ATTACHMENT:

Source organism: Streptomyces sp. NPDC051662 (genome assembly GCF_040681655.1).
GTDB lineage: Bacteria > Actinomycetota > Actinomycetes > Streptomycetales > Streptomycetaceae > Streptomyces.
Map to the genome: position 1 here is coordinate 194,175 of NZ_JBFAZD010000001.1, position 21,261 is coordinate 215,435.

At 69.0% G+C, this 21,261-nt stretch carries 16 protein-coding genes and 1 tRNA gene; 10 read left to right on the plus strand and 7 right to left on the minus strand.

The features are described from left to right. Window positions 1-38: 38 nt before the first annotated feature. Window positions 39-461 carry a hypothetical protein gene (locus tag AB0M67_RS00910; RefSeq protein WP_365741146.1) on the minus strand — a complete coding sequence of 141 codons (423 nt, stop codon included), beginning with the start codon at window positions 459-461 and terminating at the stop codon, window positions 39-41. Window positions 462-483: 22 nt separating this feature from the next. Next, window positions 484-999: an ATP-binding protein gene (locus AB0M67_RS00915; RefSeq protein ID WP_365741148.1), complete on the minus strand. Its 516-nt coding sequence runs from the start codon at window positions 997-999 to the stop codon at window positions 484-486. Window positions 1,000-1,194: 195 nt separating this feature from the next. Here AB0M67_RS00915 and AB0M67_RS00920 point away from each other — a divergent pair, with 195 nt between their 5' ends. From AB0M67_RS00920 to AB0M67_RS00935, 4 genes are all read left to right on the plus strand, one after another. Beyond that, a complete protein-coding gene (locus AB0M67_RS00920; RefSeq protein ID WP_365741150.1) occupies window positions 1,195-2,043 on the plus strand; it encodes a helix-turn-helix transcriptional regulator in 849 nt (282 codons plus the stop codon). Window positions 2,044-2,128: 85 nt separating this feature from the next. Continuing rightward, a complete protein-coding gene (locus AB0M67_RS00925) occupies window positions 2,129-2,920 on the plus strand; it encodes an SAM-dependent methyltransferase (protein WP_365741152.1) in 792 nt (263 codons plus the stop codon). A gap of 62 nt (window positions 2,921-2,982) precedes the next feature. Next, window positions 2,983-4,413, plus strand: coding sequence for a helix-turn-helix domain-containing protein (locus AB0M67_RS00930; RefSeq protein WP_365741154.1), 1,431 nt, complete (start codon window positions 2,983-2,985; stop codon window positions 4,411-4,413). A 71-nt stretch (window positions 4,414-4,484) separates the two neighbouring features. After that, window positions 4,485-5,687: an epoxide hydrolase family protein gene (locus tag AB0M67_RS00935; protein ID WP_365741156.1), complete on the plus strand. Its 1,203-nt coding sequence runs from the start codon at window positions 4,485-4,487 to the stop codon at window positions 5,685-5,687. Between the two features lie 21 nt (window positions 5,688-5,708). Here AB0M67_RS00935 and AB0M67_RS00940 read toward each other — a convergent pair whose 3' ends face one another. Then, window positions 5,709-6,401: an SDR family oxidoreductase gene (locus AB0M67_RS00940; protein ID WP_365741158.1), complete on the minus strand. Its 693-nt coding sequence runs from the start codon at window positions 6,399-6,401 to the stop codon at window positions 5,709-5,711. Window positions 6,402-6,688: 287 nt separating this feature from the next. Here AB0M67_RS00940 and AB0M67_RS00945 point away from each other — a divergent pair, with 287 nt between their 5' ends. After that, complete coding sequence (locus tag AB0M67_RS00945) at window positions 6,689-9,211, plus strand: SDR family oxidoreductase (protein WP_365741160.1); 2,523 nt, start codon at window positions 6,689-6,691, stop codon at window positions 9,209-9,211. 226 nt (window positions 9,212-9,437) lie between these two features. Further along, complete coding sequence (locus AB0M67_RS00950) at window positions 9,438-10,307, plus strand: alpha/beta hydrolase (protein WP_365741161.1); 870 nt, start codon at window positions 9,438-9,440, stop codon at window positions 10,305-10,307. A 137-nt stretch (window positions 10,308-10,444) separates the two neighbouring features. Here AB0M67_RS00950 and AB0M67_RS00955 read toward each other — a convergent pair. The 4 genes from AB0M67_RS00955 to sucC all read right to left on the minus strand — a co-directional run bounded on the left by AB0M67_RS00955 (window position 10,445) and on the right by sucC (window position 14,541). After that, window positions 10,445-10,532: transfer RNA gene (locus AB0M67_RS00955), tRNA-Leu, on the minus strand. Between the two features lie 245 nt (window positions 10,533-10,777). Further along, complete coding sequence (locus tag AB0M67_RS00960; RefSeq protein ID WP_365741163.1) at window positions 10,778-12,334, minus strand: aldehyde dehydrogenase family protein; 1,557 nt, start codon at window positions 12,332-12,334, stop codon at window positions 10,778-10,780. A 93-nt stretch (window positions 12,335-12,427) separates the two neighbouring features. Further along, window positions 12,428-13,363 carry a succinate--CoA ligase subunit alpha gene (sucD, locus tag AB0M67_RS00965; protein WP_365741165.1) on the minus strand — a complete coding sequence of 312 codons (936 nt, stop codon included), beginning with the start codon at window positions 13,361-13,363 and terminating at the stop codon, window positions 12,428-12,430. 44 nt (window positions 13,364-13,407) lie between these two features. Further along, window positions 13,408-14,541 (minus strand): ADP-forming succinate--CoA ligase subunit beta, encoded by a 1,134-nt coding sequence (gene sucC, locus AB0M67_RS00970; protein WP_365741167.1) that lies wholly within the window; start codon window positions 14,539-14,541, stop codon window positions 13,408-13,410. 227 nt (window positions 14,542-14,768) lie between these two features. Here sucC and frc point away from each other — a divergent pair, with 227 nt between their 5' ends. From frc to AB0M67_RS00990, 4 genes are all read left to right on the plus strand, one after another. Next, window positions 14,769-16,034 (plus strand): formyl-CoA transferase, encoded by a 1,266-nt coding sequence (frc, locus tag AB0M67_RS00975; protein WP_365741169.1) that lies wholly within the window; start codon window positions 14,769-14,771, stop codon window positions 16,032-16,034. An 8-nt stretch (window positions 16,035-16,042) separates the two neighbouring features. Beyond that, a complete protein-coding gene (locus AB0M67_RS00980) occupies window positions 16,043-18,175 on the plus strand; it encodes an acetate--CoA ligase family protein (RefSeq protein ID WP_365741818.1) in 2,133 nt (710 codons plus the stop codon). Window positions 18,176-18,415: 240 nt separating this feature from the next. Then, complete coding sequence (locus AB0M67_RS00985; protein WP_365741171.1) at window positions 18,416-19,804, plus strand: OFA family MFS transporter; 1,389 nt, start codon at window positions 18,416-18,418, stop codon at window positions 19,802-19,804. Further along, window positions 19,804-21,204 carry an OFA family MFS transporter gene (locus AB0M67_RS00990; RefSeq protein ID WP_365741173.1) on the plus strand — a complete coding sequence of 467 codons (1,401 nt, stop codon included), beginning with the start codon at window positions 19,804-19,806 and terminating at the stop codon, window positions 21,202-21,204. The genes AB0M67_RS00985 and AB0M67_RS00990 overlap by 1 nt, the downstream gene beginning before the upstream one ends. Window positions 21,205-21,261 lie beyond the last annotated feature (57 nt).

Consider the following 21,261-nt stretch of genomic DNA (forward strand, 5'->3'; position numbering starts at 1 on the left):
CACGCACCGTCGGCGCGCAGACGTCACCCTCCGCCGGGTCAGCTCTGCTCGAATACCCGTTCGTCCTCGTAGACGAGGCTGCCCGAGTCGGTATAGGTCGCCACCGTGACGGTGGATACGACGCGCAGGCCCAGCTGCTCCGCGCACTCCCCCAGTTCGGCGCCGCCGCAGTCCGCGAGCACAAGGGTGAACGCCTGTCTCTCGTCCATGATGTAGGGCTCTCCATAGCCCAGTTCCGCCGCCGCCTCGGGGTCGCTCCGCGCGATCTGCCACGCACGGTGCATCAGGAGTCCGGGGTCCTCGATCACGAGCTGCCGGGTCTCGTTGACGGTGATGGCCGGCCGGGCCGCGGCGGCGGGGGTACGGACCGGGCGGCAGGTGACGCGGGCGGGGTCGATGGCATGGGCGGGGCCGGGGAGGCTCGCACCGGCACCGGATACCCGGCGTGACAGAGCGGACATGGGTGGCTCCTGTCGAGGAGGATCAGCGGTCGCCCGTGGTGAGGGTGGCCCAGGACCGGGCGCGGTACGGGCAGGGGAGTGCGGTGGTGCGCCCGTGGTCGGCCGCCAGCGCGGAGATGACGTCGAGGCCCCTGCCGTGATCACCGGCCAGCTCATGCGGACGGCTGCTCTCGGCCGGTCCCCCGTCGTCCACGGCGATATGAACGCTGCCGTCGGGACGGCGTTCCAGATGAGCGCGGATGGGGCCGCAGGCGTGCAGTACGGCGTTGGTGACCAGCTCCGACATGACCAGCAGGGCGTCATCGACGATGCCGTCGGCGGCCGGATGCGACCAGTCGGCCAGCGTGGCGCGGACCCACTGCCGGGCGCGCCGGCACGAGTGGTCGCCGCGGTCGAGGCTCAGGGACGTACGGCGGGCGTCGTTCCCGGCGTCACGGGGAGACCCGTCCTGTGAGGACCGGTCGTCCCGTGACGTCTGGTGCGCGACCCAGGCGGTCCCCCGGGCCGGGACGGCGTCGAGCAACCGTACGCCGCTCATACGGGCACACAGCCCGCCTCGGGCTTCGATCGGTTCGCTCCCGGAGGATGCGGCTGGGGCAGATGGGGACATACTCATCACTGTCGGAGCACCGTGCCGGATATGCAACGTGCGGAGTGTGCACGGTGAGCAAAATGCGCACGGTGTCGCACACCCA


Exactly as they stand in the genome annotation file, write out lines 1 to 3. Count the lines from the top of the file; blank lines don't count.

Source organism: Streptomyces sp. NPDC051662 (genome assembly GCF_040681655.1).
GTDB lineage: Bacteria > Actinomycetota > Actinomycetes > Streptomycetales > Streptomycetaceae > Streptomyces.
Map to the genome: position 1 here is coordinate 194,175 of NZ_JBFAZD010000001.1, position 21,261 is coordinate 215,435.